Thomson River Fishway complete

Work to construct a fishway on the Thomson River near the Horseshoe Bend Tunnel, to allow seasonal migration of native fish has been completed by the West Gippsland Catchment Management Authority (WGCMA).

The new fishway will allow access to the upper Thomson and Aberfeldy rivers to native fish for the first time in a century. The Thomson River is one of the region’s most significant and ecologically important rivers, and the creation of a fishway to allow passage between the Gippsland Lakes to the Victorian alpine region is a state priority.

“This has been quite a journey for all of us, including the community who have been passionate in their advocacy for the site. The community’s input has greatly shaped the final design and construction of the new fishway which will allow native fish, like the threatened Australian grayling, to freely migrate upstream for the first time since the construction of the tunnel, more than 100 years ago,” said CEO of the WGCMA Martin Fuller.

The public access walking track will be open to the public once again from Saturday August 31st.

“We’re delighted to have the site walking track reopened, which allows people to both get a closer look at the historic tunnel but also to see the fishway,” added  Mr Fuller.

Visitors to the site will see a newly constructed path which allows access to upstream sections of the track, stepping-stones to allow walkers to make a crossing of the river as well as picnic tables for day trippers.  Every effort has been made to retain the original ruggedness of the walking experience that existed prior to the work commencing. Visitors will still need to have good fitness and take care whilst on site.

The construction phase required disruption to the area. However, every effort has been made to keep disruption to a minimum by restricting the works to smaller machines and keeping soils and rocks moved through the construction process on site.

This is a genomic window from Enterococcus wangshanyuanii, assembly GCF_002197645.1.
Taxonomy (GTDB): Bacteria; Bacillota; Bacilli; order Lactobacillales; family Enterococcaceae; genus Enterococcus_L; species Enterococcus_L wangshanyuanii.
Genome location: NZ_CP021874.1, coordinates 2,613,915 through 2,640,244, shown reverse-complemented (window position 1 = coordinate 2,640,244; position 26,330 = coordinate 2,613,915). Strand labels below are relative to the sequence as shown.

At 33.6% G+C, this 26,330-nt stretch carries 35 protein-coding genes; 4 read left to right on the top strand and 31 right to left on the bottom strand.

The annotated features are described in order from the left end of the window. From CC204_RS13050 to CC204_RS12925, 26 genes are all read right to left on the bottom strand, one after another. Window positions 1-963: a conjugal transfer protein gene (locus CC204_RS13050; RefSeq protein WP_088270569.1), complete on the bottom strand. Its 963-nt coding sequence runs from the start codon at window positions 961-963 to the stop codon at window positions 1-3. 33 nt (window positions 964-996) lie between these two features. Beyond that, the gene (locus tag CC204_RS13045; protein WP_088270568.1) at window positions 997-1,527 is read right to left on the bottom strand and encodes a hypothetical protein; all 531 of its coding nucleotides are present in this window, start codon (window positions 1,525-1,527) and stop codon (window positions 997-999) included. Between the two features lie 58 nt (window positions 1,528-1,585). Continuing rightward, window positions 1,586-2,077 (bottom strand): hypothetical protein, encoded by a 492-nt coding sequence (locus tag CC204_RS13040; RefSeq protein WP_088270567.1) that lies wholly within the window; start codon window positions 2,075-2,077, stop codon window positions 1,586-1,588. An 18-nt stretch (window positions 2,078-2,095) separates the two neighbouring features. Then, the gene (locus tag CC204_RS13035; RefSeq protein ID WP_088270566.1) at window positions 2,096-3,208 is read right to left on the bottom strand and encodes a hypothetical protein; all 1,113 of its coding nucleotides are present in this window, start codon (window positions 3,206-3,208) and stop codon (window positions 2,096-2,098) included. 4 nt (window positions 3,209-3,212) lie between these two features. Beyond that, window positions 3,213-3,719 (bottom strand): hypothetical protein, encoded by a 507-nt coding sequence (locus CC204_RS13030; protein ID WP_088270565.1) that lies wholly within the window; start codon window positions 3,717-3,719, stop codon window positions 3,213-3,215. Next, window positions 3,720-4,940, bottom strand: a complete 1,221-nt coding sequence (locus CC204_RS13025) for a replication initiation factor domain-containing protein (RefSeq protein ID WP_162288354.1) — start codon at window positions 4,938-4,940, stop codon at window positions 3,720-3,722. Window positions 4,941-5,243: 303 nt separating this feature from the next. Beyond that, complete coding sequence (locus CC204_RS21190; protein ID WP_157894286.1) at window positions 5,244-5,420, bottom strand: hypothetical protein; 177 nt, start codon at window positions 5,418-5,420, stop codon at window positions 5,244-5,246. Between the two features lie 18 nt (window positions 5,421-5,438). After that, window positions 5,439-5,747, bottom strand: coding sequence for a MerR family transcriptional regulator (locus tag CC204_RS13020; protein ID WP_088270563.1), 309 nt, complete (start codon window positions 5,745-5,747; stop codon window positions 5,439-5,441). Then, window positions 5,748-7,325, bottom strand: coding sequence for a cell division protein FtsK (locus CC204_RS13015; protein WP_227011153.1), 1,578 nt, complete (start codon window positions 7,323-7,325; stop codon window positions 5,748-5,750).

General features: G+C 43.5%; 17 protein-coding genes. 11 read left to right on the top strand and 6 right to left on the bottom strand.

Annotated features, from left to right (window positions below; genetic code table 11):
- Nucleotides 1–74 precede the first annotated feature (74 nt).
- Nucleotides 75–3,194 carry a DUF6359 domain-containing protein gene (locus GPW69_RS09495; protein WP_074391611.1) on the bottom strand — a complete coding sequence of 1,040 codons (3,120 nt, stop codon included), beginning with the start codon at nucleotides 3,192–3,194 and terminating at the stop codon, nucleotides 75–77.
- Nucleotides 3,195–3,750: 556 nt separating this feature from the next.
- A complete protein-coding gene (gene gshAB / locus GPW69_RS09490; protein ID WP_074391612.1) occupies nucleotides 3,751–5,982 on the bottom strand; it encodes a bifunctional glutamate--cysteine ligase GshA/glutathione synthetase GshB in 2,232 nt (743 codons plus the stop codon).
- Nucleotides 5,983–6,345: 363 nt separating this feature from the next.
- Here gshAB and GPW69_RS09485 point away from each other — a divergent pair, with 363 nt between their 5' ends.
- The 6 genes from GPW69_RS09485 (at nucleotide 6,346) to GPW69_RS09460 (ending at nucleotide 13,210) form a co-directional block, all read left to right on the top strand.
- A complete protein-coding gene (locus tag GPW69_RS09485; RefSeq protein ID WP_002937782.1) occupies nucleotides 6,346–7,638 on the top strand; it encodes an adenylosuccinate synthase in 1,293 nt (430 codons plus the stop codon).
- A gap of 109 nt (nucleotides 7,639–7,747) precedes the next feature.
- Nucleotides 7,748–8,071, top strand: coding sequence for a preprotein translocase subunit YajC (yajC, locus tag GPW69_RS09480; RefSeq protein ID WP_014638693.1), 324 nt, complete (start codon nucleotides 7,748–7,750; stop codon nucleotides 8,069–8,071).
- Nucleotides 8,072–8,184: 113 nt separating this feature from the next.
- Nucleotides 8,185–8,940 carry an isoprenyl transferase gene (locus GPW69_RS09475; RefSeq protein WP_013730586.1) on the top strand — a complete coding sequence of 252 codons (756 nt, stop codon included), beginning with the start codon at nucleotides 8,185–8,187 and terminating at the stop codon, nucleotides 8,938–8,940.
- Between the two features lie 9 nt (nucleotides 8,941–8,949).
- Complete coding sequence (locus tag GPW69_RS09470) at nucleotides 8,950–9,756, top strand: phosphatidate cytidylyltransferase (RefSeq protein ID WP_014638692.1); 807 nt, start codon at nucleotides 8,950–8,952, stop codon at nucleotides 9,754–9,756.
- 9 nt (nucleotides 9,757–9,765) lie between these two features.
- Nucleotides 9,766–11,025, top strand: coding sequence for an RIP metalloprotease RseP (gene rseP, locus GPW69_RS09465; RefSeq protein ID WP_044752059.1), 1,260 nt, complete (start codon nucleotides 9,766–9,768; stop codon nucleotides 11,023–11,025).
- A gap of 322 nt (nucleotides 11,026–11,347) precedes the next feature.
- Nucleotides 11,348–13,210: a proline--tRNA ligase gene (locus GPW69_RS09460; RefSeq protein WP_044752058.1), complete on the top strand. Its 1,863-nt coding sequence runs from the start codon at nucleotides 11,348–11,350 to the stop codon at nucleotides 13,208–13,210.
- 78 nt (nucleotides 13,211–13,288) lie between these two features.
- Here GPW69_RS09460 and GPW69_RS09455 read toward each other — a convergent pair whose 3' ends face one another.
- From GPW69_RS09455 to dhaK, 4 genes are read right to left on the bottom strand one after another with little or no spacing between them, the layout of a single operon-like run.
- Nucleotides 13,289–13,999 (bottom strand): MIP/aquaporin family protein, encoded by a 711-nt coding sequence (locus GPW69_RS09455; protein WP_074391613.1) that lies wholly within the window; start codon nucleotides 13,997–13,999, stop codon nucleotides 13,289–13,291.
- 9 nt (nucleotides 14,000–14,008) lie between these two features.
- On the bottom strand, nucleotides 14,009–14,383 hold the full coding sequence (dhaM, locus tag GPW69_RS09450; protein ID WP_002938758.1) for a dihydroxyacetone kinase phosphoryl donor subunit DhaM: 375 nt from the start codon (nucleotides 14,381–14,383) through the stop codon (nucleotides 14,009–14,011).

Initial rehabilitation of the site has been carried out and will continue over the next three years with monitoring of the site also being carried out over that time. “This is really the start of the rehabilitation process and we and the land mangers Department of Environment Land Water and Planning and Parks Victoria are committed to ensure the natural rehabilitation continues over the coming years,” added Mr Fuller.

The Horseshoe Bend Tunnel is four kilometres from Walhalla on the Thomson River. It was built in 1911 and 1912 to drain water from the Thomson at Horseshoe Bend to allow for alluvial mining of the riverbed. It gained heritage status in 2002.

The fishway is 200 meters long and has been built so that at least 60% of the water moves through the tunnel.  Through clever design work the split ensures the heritage value of the tunnel isn’t compromised but the new experience of a permanent flowing river and fish passage are new features of the visitor experience.

“We are confident that we’ve got the balance right with this project and thank the community members including the Friends of the Horseshoe Bend Tunnel group, the Hannaford family and others who have had input into the planning and construction phase,” concluded Mr Fuller.

Published Thursday August 29th 2019